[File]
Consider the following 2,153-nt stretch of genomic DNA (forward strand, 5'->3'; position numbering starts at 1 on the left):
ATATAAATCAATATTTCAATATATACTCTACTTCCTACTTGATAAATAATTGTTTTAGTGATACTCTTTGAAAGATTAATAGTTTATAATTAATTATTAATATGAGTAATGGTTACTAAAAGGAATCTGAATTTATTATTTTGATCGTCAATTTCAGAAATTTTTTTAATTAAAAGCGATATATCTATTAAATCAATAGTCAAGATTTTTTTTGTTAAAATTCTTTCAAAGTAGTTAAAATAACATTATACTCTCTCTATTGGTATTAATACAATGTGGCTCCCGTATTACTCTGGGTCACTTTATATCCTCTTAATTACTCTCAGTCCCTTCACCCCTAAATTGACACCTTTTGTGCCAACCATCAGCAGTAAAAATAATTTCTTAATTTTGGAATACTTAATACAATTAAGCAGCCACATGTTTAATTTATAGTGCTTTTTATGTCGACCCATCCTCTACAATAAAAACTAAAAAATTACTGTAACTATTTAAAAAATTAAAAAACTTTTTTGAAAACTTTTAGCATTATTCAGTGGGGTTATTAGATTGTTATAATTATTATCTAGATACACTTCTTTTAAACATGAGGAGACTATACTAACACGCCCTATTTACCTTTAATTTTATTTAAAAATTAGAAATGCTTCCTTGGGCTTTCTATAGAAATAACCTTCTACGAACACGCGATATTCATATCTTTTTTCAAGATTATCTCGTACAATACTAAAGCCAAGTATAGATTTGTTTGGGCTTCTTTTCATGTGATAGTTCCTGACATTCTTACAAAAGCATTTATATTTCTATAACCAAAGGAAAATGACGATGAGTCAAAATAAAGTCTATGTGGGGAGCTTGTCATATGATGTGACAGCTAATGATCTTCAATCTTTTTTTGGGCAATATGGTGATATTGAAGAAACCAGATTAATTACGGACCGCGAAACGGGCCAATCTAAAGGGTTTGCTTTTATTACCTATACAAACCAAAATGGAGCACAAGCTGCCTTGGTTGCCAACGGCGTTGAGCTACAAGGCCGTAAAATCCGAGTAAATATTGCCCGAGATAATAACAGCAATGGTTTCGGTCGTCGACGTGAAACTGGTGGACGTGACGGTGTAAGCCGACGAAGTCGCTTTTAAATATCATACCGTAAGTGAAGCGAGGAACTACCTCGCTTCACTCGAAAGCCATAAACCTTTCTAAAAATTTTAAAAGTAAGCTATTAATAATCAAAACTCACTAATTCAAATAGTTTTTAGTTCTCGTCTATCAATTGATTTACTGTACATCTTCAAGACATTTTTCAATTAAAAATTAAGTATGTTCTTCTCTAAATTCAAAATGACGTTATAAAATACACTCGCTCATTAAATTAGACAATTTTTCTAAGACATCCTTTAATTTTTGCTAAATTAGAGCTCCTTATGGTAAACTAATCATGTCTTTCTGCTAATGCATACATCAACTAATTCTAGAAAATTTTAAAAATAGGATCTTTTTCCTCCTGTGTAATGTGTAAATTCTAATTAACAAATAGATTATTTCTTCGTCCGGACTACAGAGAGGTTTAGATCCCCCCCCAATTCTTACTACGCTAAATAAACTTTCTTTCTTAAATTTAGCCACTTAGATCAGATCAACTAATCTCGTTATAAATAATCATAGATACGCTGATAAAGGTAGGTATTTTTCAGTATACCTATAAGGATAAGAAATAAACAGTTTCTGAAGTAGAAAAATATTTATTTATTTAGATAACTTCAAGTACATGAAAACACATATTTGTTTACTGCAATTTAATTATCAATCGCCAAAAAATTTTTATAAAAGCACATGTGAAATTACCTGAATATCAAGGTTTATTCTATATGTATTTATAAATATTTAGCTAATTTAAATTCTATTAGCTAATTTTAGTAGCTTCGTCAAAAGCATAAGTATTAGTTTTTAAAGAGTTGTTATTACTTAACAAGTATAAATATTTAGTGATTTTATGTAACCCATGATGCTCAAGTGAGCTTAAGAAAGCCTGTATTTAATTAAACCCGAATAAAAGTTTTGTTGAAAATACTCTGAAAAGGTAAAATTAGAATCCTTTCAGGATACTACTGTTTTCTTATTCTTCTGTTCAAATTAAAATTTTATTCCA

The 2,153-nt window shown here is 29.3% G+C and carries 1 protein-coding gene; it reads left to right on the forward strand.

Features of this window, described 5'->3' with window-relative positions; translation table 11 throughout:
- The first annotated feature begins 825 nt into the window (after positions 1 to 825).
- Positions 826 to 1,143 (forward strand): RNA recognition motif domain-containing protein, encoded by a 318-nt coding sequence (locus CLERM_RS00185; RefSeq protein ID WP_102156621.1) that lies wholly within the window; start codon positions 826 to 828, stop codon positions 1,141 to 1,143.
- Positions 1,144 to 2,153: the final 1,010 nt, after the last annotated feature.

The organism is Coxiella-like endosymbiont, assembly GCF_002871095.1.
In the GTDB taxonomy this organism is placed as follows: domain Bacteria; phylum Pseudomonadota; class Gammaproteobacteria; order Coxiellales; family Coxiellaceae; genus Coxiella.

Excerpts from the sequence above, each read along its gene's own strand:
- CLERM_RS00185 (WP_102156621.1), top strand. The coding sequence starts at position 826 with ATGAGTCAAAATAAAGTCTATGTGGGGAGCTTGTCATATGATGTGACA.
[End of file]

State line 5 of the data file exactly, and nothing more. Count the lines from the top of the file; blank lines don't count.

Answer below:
- The first annotated feature begins 825 nt into the window (after positions 1 to 825).